Updates to crossbred evaluations
By Ezequiel Nicolazzi (CDCB), George Wiggans (CDCB), Leigh Walton (CDCB) and Paul VanRaden (USDA-ARS-AGIL)
Two important updates will be implemented in the crossbred evaluations in December 2019:
Change in F1’s threshold for the breed of evaluation to be the breed of the ID: Since the introduction of crossbred evaluations in April 2019, Breed Base Representation (BBR) is instrumental in determining the breed of evaluation of all animals. Until now, for F1 animals, the breed code of the animal ID determined the breed of evaluation even if the BBR value is only the second highest value if the 2 highest BBR breeds are in the range of 45-55% and the second breed is less than 10% from the first breed.
Effective with the December 2019 evaluation, the simplified rule will maintain the breed of the ID if its BBR is higher than 40%. In that case an animal with HO ID, will maintain the HO breed of evaluation if its HO BBR is higher than 40%. This change currently impacts less than 500 animals in
Change in calculation of reliabilities for crossbred animals: The calculations of reliability (REL) and the inbreeding of future progeny (EFI) rely on the relationship between the animal and the predictor population. Since crossbred animals do not have a predictor population for PTA (purebred SNP effects are blended in based on BBR values), their reliability and EFI estimates have previously been obtained using a multi-breed reference population. This strategy results in nearly 30% lower
reliabilities for animals with BBR<90 compared to animals with BBR>90. A further concern was that crossbred animals with stronger links to the reference population (e.g. BBR close to the 90 threshold)
receive similar reliabilities than animals having a mixed-breed genetic makeup (e.g. F1’s, or animals with contributions from more than 2 breeds).
Effective December 2019, following a full review of the methodology and results, the most connected purebred reference population of each crossbred animal (determined by the breed of evaluation used) will be used instead. In addition, a differential weighting of the traditional and genomic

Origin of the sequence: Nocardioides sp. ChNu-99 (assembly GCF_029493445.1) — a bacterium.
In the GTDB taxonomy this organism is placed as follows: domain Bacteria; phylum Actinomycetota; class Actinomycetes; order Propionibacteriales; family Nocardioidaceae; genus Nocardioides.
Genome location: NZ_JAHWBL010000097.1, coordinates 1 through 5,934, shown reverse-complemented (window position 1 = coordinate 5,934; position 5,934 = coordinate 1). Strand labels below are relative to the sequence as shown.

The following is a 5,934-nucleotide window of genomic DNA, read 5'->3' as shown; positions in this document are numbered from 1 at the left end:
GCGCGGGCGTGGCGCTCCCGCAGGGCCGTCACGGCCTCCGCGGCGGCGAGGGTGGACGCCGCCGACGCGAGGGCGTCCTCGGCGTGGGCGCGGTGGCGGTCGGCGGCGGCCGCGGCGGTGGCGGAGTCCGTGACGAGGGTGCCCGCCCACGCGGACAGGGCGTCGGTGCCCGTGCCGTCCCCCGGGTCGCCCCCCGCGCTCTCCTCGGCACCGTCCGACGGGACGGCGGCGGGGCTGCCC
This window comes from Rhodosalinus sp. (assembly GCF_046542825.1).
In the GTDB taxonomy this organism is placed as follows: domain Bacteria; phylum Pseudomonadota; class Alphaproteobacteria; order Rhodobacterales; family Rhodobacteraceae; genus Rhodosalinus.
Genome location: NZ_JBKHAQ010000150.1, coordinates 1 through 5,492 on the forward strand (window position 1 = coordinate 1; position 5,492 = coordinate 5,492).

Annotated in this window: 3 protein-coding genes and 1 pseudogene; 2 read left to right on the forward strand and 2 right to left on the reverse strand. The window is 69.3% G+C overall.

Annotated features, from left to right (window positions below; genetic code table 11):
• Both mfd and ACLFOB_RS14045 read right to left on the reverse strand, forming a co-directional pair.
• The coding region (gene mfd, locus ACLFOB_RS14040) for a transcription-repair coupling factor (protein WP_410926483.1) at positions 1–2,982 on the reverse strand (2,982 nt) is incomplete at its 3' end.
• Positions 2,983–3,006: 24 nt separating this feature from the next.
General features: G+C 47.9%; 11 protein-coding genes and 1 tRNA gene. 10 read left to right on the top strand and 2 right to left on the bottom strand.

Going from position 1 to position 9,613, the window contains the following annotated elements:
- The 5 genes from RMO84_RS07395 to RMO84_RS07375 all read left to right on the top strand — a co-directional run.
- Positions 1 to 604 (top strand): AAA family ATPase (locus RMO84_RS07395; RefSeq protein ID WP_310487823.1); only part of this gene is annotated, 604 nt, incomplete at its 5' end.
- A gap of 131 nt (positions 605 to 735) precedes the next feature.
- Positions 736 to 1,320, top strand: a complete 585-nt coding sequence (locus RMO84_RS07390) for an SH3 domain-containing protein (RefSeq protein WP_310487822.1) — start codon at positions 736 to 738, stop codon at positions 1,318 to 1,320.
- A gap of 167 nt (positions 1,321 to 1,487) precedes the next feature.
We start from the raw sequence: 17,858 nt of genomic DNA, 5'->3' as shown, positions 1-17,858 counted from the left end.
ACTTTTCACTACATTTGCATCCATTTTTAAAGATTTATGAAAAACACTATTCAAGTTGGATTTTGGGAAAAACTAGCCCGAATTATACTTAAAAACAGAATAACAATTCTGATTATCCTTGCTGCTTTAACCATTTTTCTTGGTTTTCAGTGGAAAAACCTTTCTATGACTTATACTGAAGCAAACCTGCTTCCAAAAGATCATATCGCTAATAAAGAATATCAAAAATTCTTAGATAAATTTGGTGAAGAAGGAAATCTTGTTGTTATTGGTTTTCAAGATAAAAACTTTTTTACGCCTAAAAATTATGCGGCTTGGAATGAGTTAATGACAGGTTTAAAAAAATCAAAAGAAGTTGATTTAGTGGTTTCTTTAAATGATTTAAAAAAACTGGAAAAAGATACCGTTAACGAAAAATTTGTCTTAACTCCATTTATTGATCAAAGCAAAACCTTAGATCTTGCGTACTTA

components will be applied, by giving more weight on the traditional component for animals with traditional reliability above 30% (animals with phenotypes). These changes make it even more
important to emphasize that genomic evaluations on crossbred animals are useful for animals being bred to animals of the same breed of evaluation (e.g. going towards “purity”), whereas are not an advisable tool for animals in a rotational crossbreeding program.
As expected, no effect will be observed on purebred animals, whereas reliabilities and PTAs of crossbred animals will be impacted. (Note that reliabilities are used to weight the traditional and genomic components of an evaluation.) The greatest changes will be observed on animals with BBR
close to the 90% threshold, as their reliabilities will be the ones mostly changing (upwards) with this new strategy. Reliabilities will be more closely linked to the BBR distribution, as animals having more purebred composition will receive a reliability and PTA estimates similar (with differences in weighting, obviously) to a purebred animal. Considering that animals with BBR close to the 90% threshold have most of their SNP effects based on that same breed on which relationships are obtained from, this change makes reliability estimates more accurate.
Correction to use of foreign fertility evaluations
By Ezequiel Nicolazzi (CDCB), Leigh Walton (CDCB) and Paul VanRaden (USDA-ARS-AGIL)
When extending the MACE information to include Mastitis into the evaluation in August 2019, an incorrect trait order when comparing reliabilities caused MACE fertility evaluations to be used incorrectly for some bulls. This resulted in more differences between traditional and genomic evaluations than expected, which mainly affected highly-reliable Holstein bulls and animals related to them. Test results on the error repair indicate the divergence between traditional and genomic PTAs for these bulls should be resolved and is expected to result in slightly different genomic PTAs propagating throughout the population, due to better SNP estimates.
We thank Ryan Starkenburg (ABS) for identifying the misalignment and the industry review committees for providing feedback.